Men without Parties


I haven’t seen too many comments on the new essays I’ve posted since resurfacing.  This may, of course, largely be because hardly anybody noticed or cared – but it also might be because the new stuff has given my old audience the impression that I came out of retirement merely to throw them under the bus.  I apologize if anyone got that impression – my mood and manner may have changed while I was incommunicado, but my opinions mostly haven’t.  I’m still concerned about overreach by the illogical forces in American society (and yes, religion and PC are still tied as Public Enemies #1); I’ve just been trying to chill out when it comes to spotting threats everywhere and going through life in 24/7 rant mode.

I don’t identify myself as an MRA, and never have, though I can certainly see how the first few years of essays on this site might have given people that impression.  But the facts are that this term didn’t even exist when I started The 1585, and that I bailed for a couple of years because I didn’t want to be associated with it after it did start to gain ground.  Although I reject the sobriquet, however, I do still see myself in the types of guys who become MRAs and feel a responsibility for them, because it seems to me that we have a lot in common when it comes to our concerns, our life experiences, and – for better or worse – our personalities.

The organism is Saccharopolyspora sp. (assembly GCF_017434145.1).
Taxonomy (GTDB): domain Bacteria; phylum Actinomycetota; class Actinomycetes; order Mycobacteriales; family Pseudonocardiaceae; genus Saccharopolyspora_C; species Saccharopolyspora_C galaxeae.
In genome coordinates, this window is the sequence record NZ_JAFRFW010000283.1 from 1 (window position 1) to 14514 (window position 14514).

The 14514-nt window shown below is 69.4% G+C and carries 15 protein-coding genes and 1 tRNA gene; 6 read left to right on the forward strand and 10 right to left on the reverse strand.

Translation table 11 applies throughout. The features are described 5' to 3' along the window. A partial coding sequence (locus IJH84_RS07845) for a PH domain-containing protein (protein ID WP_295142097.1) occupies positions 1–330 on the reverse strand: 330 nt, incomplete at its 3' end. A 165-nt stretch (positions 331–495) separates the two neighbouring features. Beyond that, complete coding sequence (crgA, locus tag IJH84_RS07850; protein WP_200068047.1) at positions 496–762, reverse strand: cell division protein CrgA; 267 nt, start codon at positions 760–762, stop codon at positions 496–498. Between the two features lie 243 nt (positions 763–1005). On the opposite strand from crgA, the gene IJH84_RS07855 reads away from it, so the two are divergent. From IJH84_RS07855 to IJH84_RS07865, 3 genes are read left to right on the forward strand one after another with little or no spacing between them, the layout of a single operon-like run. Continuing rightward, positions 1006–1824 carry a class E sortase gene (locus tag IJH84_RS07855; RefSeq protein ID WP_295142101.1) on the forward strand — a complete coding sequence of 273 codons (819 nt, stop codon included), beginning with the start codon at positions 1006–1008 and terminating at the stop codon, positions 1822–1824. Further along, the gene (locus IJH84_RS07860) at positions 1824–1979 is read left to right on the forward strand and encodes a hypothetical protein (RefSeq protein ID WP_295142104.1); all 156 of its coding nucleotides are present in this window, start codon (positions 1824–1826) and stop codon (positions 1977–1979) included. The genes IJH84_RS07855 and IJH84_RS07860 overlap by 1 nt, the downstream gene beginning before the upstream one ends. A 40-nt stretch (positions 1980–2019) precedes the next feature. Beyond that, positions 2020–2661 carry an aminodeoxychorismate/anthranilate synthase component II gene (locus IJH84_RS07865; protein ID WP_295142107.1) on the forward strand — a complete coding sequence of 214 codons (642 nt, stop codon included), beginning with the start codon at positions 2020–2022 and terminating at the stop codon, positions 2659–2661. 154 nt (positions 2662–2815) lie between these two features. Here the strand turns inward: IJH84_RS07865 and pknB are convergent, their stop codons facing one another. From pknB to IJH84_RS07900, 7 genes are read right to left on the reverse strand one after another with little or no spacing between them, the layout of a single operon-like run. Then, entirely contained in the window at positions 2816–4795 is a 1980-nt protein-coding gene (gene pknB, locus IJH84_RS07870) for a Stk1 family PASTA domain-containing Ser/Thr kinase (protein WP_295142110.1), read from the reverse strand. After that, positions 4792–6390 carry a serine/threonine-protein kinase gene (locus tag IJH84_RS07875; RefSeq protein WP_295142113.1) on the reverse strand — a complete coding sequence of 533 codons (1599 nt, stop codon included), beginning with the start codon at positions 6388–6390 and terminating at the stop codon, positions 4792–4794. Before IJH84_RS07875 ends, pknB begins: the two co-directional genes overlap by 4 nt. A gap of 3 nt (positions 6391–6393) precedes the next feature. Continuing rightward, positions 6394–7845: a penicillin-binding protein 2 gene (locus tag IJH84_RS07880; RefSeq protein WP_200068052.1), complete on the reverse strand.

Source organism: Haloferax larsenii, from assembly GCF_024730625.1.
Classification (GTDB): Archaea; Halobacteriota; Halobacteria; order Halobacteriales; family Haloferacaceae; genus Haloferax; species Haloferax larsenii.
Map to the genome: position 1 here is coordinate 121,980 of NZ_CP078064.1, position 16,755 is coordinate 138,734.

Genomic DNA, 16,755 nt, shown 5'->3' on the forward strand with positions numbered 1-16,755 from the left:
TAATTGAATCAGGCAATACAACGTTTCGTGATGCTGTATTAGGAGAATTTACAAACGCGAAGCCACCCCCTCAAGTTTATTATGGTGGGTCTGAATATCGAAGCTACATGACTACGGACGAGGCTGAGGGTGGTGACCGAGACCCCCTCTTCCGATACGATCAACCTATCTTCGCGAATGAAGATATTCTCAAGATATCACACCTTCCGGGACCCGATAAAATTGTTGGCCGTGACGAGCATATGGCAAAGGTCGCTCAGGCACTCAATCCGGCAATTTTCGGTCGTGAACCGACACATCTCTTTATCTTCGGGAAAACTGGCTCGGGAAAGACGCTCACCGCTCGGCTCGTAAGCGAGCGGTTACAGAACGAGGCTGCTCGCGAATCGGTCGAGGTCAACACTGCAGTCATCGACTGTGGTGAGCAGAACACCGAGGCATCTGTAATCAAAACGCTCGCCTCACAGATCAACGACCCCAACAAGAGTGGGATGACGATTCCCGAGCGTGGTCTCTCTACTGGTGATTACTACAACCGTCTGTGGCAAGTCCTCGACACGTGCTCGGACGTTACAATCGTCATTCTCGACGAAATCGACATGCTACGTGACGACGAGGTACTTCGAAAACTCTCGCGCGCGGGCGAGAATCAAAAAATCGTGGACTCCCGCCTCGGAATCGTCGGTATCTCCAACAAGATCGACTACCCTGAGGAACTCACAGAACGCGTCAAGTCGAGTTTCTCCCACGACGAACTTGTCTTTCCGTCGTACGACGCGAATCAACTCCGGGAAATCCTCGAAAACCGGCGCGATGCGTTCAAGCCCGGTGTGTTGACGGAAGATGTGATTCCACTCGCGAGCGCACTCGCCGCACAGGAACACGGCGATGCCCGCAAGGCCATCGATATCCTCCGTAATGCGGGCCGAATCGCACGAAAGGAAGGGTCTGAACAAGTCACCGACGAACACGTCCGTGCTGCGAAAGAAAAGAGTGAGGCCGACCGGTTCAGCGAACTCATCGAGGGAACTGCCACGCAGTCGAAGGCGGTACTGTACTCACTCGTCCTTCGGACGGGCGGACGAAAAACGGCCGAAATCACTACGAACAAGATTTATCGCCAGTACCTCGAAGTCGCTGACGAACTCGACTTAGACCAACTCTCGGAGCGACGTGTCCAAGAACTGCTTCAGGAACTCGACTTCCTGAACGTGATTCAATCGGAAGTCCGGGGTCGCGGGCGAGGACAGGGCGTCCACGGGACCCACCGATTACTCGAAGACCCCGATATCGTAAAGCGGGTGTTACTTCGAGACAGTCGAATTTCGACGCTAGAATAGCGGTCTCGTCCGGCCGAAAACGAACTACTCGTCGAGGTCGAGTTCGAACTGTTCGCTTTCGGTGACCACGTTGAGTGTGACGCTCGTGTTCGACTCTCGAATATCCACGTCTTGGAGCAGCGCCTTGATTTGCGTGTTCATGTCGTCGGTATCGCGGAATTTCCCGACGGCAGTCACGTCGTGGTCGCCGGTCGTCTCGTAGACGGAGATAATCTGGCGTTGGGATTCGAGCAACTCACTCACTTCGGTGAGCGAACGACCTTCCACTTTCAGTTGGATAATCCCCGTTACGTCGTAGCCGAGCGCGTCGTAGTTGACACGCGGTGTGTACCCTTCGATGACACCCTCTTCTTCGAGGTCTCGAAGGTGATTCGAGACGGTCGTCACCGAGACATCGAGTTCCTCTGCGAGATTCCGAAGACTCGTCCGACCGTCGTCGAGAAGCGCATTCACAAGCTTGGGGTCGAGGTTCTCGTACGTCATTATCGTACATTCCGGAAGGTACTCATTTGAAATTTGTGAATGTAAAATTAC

So, without being either for or against them, here is a thing I have noticed.

Unless this is your first day on the internet, you don’t need to be provided with any background about what the typical MRA is like:  He is white, straight, upper-middle-class, right on the line between masculine and nerdy, politically Libertarian or at least Libertarian-ish, and he is very often (for some reason, which I think I have figured out, and which I will explain later) an atheist (indeed, a lot of MRAs are internet-rage double-dippers, dividing their time roughly equally between arguing with feminists in one thread and with Christians in another).

You are also probably already familiar with their hit list of grievances:  anti-male bias in divorces and custody battles, an alleged “epidemic” of false rape accusations, circumcision, declining numbers of male college graduates, and negative male stereotypes on TV seem to be the big ones.  (For the purposes of this essay, I am not even getting into “internet nice guy” stuff about not being able to get laid, as I am trying to keep MRAs-proper distinct here from PUAs, OmegaVirginRevolters, and the like.)

The thing I have noticed (as promised above) is that the demographic identity of the typical MRA doesn’t line up very logically with the issues that the community most vociferously addresses.